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Physical Activity and Self-efficacy in Normal and Over-fat Children

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Objective: To examine the independent and combined association of self-efficacy and fatness with physical activity in 5th grade children. Methods: Participants were 281 students (10.4 ± 0.7 years). Physical activity was assessed using a self-report question. Self-efficacy to be physically active was assessed using a 5-point scale. Body fatness was assessed by bioelectrical impedance. Descriptive statistics, ANOVA, and t-tests were used. Results: There were no differences in reported days of physical activity between boys and girls, and normal-fat and over-fat children. However, children with high self-efficacy participated in significantly more physical activity compared to their low self-efficacy counterparts (3.4 ± 2.0 days vs. 5.4 ± 1.8 days, respectively, p < .001). Conclusions: Only physical activity self-efficacy was related to physical activity, fatness was not.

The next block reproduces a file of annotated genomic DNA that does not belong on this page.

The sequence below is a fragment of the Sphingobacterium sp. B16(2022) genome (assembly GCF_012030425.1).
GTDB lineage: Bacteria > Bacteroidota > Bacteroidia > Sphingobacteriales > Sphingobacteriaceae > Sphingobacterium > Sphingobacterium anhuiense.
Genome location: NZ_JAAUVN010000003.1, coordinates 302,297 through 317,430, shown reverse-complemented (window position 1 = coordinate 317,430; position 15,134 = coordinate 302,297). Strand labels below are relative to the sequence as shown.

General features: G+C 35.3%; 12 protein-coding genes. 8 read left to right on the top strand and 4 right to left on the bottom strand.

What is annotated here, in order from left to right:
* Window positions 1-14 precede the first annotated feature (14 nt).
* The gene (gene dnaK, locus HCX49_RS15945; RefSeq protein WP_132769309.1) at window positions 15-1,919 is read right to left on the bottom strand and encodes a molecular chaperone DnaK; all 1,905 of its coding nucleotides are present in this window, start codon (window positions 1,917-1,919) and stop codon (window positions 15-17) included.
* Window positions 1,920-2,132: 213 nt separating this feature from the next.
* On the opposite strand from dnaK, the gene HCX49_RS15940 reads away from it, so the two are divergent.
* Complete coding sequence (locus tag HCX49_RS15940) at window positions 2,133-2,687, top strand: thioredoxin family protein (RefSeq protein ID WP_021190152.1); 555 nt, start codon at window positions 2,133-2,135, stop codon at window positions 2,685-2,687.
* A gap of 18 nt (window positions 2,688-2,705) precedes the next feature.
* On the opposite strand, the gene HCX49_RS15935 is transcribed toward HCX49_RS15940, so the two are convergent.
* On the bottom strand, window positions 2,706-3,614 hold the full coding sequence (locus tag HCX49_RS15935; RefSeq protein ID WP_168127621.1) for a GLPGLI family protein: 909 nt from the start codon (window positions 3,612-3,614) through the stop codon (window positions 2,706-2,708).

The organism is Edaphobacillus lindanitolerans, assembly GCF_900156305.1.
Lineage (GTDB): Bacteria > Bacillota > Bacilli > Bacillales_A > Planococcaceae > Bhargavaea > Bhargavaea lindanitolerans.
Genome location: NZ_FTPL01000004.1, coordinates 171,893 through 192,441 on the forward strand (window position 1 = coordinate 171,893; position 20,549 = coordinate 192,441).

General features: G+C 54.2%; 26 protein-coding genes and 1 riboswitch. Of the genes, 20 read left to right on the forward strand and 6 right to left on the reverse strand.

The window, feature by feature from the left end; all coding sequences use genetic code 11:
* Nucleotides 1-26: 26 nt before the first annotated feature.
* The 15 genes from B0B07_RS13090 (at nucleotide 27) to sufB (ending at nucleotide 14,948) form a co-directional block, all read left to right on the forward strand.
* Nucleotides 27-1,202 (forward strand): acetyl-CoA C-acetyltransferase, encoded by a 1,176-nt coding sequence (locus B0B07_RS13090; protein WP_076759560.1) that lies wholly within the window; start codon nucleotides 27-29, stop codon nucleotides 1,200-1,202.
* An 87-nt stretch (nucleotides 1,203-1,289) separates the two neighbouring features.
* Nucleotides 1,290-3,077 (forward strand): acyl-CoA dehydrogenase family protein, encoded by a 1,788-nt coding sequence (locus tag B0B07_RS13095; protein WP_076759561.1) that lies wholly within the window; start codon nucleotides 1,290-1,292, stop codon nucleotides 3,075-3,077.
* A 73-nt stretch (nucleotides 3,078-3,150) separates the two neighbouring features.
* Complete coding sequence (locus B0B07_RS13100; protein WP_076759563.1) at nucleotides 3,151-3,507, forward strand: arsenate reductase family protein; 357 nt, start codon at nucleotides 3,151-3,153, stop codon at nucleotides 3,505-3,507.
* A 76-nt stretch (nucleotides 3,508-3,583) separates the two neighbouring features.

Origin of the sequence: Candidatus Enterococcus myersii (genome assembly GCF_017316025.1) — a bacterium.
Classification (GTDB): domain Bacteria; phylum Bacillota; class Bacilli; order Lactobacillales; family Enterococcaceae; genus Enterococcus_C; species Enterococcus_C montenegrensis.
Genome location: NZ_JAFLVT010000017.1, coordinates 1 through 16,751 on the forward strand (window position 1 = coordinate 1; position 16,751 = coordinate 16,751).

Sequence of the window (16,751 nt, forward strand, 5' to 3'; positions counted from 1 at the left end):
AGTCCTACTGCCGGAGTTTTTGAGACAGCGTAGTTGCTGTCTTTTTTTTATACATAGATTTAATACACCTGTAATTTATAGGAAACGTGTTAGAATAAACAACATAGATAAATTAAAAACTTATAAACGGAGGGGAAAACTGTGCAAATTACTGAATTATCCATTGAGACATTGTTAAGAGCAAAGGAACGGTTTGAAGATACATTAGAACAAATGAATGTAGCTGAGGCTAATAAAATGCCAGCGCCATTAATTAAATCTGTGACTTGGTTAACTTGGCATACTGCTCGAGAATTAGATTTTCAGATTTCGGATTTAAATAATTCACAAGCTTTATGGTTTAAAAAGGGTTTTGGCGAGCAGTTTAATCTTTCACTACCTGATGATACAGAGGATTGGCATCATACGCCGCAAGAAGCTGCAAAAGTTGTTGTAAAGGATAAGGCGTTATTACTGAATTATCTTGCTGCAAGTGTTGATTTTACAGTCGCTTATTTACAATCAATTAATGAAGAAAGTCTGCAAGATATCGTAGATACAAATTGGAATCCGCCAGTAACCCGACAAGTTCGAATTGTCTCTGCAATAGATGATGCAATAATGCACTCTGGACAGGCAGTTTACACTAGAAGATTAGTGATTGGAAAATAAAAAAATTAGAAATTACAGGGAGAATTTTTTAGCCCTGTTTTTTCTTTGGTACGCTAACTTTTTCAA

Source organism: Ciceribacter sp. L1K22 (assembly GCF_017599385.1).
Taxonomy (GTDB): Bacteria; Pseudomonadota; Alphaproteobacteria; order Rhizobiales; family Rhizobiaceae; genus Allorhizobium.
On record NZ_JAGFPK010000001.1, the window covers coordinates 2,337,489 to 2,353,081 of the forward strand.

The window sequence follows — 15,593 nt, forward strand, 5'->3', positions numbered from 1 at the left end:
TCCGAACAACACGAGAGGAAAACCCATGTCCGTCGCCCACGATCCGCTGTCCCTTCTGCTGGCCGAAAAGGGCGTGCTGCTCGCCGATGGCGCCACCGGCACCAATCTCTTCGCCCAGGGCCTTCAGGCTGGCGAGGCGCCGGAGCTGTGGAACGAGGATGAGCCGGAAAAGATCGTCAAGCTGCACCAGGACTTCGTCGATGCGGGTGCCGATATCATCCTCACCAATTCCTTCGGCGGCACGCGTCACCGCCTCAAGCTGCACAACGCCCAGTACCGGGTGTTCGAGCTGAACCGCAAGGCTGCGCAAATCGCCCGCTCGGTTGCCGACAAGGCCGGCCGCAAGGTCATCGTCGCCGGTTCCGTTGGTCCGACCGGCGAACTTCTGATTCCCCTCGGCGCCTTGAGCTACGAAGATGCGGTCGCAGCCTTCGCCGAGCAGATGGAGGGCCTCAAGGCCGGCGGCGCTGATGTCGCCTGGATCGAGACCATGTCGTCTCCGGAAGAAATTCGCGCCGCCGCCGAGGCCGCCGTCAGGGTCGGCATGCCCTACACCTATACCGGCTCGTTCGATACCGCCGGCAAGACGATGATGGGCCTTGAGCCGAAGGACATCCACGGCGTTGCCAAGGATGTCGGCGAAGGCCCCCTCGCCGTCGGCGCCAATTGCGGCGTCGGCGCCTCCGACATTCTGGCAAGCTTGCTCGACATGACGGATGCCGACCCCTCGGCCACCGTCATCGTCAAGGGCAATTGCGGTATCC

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Document Type: Research Article

Affiliations: 1: Department of Kinesiology, Michigan State University, East Lansing, MI 2: Department of Radiology, Division of Sports and Cardiovascular Nutrition, Michigan State University, East Lansing, MI

Publication date: September 1, 2013

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  • The American Journal of Health Behavior seeks to improve the quality of life through multidisciplinary health efforts in fostering a better understanding of the multidimensional nature of both individuals and social systems as they relate to health behaviors.

    The Journal aims to provide a comprehensive understanding of the impact of personal attributes, personality characteristics, behavior patterns, social structure, and processes on health maintenance, health restoration, and health improvement; to disseminate knowledge of holistic, multidisciplinary approaches to designing and implementing effective health programs; and to showcase health behavior analysis skills that have been proven to affect health improvement and recovery.

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